Seberg

Kristen Stewart stars in SEBERG

“You’re America’s sweetheart,” declares Jean Seberg’s agent at the start of the Seberg biopic. That wasn’t true back in 1968. Seberg was a struggling actress who’d survived bad reviews to finally find fame in France as the star of Jean-Luc Godard’s Breathless. The film has her getting ready to make a new bid for American stardom in Paint Your Wagon, although she dismisses the musical western as “irrelevant.”

Still, Seberg is the kind of movie that lies about her being “America’s sweetheart” so that Kristen Stewart can seem more tragic as the troubled actress who went kind of nuts while under FBI surveillance. That starts as she meets militant Hakim Jamal on her flight to L.A. as he storms into first-class seating to demand better treatment for Malcolm X’s widow.

Seberg is also the kind of film where Hakim instantly seduces the actress into going public as a radical because the character can’t really exist as a woman with her own past. (Anthony Mackie plays Jamal – who warns Seberg about working with the Black Panthers, despite most of his own dialogue sounding more like Bobby Seale.) The script won’t care enough about its subject to mention a militant named Raymond Hewitt, or address other things that will make Jean Seberg more than a prop in her own story.

The latest Hollywood victim in all this is Kristen Stewart. The much-maligned actress had been enjoying an impressive streak of good performances in bad films. She showed off a sardonically sweet side that couldn’t start to salvage the disastrous Charlie’s Angels. That made it easy to ignore Underwater as a pretty good horror movie that allowed Stewart to create a compelling character in a dopey setting.

Those performances ended a decade of Stewart giving the same kind of perpetually dazed turns that couldn’t make Christina Ricci a star. Seberg brings us right back to Stewart as a reliably dull presence. The same could be said for the screen performances of Seberg, but she was far more vibrant offscreen than Stewart ever allows.

That’s probably the fault of director Benedict Andrews, who stays busy wasting all of his impressive cast. Vince Vaughn is a racist FBI agent who seems to eventually just wander away from the action. Stephen Root isn’t given nearly enough to do as the agent whose client is taking radical chic too far. Zazie Beetz gets the flashiest role as Jamal’s militant wife, although some revisionist history is required to give her the best scenes while compromising her character.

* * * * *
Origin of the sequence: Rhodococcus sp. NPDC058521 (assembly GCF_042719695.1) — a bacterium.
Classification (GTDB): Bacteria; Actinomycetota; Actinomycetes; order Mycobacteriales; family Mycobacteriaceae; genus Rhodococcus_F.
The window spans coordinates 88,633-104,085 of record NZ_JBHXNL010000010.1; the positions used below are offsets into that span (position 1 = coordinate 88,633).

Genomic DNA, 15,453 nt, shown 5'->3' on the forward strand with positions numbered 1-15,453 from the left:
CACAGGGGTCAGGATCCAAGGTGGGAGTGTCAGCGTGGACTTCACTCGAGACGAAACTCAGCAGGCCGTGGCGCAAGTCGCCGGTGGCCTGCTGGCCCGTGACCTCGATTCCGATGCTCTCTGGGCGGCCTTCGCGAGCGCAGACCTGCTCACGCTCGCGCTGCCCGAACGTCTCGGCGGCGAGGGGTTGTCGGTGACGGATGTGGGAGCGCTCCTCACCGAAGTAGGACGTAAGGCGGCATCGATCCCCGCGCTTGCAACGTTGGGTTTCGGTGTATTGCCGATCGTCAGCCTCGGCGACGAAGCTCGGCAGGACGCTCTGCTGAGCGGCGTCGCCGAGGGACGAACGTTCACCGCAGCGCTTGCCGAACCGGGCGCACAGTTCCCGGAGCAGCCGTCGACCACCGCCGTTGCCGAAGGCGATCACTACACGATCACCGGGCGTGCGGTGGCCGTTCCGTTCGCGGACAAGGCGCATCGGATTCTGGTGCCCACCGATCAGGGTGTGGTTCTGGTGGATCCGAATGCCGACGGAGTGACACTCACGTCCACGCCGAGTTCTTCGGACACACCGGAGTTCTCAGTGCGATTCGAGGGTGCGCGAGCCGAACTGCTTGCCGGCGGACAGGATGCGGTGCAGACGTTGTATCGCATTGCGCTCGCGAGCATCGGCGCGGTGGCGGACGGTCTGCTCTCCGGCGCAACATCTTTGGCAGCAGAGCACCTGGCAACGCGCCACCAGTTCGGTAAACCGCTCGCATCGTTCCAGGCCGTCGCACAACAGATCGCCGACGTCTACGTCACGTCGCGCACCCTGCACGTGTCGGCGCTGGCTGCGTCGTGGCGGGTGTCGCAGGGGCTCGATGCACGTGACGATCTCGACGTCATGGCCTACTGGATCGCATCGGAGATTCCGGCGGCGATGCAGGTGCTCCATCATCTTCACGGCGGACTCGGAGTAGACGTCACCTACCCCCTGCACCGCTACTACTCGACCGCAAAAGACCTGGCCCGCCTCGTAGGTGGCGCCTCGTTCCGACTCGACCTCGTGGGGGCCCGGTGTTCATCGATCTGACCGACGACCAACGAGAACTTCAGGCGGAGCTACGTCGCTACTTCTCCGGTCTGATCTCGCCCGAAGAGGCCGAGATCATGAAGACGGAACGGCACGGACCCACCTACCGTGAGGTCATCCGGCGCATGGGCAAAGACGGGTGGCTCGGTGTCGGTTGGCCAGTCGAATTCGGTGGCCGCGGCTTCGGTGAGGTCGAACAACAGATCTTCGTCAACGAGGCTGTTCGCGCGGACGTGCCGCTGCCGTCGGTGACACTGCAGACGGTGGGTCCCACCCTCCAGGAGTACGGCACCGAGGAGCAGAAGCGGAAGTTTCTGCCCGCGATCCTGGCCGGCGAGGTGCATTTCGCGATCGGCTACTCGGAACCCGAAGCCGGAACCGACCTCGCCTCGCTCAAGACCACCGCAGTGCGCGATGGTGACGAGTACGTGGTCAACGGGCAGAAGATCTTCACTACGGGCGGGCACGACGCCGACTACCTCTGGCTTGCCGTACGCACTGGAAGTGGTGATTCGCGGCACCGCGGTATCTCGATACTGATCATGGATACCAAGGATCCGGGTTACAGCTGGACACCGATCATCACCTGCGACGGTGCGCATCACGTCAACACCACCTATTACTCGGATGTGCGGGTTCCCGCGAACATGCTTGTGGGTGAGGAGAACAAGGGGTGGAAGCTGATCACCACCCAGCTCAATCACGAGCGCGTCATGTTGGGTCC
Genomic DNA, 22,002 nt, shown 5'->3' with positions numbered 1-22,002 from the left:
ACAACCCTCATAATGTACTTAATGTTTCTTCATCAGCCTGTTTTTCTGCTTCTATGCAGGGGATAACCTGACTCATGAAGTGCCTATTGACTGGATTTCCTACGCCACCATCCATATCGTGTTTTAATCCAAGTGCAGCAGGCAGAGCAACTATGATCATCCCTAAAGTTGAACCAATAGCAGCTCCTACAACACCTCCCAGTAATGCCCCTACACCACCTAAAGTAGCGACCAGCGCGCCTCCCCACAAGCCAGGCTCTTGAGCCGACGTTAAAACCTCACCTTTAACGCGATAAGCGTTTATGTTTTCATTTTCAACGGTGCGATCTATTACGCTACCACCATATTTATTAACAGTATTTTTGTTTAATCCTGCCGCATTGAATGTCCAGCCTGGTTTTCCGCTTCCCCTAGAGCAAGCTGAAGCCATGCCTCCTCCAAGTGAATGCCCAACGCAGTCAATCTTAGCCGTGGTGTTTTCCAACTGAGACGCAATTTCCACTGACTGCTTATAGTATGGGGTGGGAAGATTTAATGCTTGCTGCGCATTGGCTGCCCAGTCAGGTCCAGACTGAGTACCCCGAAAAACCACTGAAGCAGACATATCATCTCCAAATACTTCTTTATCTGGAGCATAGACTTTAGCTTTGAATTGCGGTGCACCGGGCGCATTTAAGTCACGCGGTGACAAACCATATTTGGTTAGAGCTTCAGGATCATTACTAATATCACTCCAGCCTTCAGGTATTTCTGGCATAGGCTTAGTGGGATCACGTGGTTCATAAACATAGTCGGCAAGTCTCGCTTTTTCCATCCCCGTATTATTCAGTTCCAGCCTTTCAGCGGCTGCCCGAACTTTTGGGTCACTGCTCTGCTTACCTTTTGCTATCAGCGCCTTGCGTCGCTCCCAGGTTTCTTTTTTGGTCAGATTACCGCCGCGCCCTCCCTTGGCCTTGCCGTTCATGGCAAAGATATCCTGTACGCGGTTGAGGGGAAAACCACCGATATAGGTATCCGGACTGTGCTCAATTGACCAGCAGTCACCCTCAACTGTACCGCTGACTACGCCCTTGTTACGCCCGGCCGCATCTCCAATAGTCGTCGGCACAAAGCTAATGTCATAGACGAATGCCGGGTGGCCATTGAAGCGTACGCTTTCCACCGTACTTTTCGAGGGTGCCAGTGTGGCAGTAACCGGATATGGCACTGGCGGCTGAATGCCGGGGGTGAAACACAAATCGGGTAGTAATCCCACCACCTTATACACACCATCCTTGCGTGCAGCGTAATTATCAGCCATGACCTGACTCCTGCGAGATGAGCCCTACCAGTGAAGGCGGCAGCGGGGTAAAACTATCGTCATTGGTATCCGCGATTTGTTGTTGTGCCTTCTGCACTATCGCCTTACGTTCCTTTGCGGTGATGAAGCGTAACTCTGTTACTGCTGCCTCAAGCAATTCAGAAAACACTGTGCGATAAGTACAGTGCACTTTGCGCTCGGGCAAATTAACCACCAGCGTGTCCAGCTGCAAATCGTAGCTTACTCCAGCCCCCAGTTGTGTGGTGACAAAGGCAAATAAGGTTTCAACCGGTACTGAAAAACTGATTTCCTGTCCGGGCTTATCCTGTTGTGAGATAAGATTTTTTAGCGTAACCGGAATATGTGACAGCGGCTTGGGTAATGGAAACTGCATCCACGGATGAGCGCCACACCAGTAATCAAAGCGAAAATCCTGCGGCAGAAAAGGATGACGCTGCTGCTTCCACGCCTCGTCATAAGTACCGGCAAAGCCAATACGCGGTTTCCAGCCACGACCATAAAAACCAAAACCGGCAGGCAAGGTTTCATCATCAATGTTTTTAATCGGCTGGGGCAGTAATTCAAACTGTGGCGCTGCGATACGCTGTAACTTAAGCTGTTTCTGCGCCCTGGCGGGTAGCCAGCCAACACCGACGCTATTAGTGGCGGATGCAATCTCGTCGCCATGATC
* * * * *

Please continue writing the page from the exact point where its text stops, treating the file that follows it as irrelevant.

Jack O’Connell is given way too much screen time failing to convince the audience that his composite FBI agent is obsessed with his subject. Andrews isn’t even particularly interested in Seberg. The tagline promises that Our Heroine is an actress, activist, and adversary. All the actress gets to do is write checks before falling apart over a smear campaign where she’s accused of getting pregnant by an American radical instead of the Mexican one that she met on the set of 1970’s Macho Callahan.

Seberg doesn’t care much about how the movie tells a story, either. Pretty much every camera shot is a made-for-TV version of cinematic clichés – which is baffling coming from cinematographer Rachel Morrison, who was coming off shooting Black Panther after managing to turn 2017’s Mudbound into something interesting.

There’s a lot more to say about Seberg than Seberg, of course. The ending tries hard to cheat the audience by running lots of title cards while allowing the actress a final smug smile in 1971. None of those notes mention that the troubled star went on to more lousy life decisions before being found dead in 1979 – with any suspicious circumstances around her suicide probably tied to her bad taste in men.

 Seberg would certainly be much stronger if the movie had covered more of the star’s personal problems, or examined her own motivations outside of her love life. We’re lucky that the script briefly notes that the Iowa girl had joined the NAACP at 14 years old. The best possible thing to say about Seberg is that it’s not another film that could be called Sedgwick – but everyone would’ve been better off with a biopic called Shrimpton.